The absolute best moments were always spent with the residents themselves. They were so lonely and being quarantined from their friends and family. It was great to see each of our team members taking the time to talk to them and look at pictures of grand-children or places that they had travelled before COVID-19.

I was very grateful to have the chance to actively contribute, in a small way, in our community’s fight against COVID-19.”

  • Jill Campbell, Nurse Practitioner

“St. Joe’s has a lot to be proud of with the COVID-19 Assessment Centre. Early in the pandemic we responded to a call for testing support. Within record time, we opened a public COVID-19 assessment centre with seven testing stations, including redeployed staff and physicians, and we didn’t look back.

The can-do attitude of the team not only serviced hundreds of individuals a day, but they also mobilized outreach teams to support testing in other settings overwhelmed with COVID-19 outbreaks and in need of support.

At its peak well over 600 walk-in patients were seen daily. When requested, the team established an online booking system within three days to smooth out waiting times and improve the patient experience.

In the midst of it all the team welcomed a research cohort into the centre to support a research project, another worthy endeavor in the fight against COVID-19.

There is a lot to be proud of. I think our initial and ongoing response to ensure access to necessary testing was there for our community, and it is something that we should be very proud of.”

  • Dale Clement, Vice President, Clinical Programs, St. Joseph’s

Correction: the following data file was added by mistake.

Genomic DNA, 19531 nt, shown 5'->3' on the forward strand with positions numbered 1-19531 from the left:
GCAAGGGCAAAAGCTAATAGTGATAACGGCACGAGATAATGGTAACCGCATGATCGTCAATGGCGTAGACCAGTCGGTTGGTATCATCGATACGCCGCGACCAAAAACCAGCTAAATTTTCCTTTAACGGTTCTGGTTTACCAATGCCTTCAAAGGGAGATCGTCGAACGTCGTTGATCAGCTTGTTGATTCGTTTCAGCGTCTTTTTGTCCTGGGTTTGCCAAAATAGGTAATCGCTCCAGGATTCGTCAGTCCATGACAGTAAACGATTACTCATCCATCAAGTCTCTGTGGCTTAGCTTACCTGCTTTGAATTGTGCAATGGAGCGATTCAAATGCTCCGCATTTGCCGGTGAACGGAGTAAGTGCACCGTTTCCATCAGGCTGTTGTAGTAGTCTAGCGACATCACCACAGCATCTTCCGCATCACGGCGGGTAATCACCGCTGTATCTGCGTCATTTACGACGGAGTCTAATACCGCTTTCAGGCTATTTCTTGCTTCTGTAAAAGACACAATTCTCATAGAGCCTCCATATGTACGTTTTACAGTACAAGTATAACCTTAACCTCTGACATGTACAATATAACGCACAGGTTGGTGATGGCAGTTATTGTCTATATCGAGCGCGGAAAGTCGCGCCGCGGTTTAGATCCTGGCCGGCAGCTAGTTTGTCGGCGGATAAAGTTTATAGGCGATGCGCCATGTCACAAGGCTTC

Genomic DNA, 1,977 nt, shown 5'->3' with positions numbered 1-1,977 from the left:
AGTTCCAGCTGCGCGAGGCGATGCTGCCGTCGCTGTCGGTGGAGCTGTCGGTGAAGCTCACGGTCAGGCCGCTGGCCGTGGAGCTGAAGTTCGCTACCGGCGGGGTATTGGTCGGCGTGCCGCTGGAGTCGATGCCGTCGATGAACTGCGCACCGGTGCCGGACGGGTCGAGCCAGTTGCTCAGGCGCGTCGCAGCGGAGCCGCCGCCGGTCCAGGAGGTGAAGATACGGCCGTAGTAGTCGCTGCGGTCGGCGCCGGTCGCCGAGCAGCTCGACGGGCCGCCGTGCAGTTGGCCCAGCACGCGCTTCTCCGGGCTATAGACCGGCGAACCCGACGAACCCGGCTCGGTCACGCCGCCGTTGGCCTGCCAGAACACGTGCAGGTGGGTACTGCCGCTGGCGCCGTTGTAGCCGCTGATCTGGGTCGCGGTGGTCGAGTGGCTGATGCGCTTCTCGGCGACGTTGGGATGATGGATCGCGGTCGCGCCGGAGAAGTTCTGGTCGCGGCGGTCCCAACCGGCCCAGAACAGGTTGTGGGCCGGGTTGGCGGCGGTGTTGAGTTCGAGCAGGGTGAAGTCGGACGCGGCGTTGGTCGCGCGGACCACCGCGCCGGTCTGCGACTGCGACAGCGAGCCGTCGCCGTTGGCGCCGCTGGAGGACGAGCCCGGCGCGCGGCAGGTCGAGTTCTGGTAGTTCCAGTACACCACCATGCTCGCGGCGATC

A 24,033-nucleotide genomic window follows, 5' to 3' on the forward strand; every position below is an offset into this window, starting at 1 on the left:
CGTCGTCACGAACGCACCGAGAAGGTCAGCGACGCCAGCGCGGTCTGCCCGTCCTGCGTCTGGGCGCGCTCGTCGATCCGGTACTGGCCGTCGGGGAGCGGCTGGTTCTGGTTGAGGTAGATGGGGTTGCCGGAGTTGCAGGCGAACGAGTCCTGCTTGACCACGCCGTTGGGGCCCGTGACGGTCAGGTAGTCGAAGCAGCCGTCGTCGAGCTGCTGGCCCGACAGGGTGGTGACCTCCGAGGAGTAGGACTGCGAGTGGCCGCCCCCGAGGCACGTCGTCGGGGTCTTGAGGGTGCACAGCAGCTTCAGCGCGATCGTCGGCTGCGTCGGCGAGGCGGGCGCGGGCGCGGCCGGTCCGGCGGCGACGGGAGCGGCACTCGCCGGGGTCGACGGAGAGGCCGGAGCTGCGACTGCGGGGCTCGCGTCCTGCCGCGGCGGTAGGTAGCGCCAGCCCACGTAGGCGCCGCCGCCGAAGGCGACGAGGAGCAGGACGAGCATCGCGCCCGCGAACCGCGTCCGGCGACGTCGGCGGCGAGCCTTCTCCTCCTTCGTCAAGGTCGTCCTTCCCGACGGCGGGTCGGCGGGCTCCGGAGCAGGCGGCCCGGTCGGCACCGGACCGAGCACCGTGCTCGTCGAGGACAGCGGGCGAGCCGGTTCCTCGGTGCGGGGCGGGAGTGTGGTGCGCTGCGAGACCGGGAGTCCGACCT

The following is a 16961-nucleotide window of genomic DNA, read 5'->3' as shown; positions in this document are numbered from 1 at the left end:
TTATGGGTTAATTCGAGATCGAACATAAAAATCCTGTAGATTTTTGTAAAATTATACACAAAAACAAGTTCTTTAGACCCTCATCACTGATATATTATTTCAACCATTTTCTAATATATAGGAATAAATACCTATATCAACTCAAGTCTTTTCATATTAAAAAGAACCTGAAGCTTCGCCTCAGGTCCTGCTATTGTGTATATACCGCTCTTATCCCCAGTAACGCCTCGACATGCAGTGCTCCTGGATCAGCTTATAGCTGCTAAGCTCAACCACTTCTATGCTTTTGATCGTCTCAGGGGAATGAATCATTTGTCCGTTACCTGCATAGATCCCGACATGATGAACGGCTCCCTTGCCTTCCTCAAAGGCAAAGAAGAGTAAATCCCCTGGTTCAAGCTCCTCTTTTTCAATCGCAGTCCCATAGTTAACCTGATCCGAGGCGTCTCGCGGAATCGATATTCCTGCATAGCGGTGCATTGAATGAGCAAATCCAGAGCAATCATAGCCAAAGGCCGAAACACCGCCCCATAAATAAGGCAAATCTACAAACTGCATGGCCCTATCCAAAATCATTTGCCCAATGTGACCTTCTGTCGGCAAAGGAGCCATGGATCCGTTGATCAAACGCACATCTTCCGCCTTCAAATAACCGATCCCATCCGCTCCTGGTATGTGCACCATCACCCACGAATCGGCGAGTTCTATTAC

“Leading this team for the past 14 months has been a privilege. Their creativity and commitment is unparalleled and their ability to constantly pivot and adapt to the pandemic has been remarkable.

This level of teamwork is something that is usually seen in high performing teams that have worked together for many years and decades. The fact that this small but mighty team could organize and mobilize themselves so quickly is a testament to their leadership and to the commitment of all those involved. I’ve never seen anything like it before and doubt I will again.”

  • Laurie Jenkins, Senior Clinical Program Director of Access and Transitions, Clinical Programs

“As a family physician by training, I didn’t have much familiarity with clinical flow and design. Thanks to the amazing operations team, I learned a lot about the many details, relationships, and infrastructure elements that need to be in place for our patients to have a smooth clinical experience!

I will always remember how our local community of family physicians stepped up to provide continuous staffing starting during a really uncertain and risky time in the pandemic. This group stayed fully engaged and committed for over two years and multiple waves which each brought new challenges.